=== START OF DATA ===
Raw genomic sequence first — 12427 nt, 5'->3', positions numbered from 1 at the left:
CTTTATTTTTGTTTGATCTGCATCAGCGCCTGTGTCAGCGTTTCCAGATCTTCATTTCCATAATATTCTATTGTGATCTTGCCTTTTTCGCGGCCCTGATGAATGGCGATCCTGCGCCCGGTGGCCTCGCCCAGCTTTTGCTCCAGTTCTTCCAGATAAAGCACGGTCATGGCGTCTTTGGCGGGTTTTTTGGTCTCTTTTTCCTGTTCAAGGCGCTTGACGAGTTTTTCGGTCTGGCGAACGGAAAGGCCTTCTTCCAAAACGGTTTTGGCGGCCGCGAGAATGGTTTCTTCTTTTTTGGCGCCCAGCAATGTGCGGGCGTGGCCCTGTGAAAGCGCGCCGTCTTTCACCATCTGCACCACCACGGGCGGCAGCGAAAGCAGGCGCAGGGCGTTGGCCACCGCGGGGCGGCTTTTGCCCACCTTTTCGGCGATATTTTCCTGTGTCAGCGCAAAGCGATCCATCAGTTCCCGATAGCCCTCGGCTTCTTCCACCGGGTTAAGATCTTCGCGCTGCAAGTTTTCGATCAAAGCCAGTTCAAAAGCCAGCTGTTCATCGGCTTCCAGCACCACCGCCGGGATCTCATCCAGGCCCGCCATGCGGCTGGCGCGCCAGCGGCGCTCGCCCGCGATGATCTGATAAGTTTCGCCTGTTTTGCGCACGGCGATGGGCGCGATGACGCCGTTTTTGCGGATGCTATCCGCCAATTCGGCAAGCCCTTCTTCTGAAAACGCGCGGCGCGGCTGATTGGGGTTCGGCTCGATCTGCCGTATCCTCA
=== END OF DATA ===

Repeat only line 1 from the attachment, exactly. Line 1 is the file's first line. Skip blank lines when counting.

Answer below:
Raw genomic sequence first — 12427 nt, 5'->3', positions numbered from 1 at the left: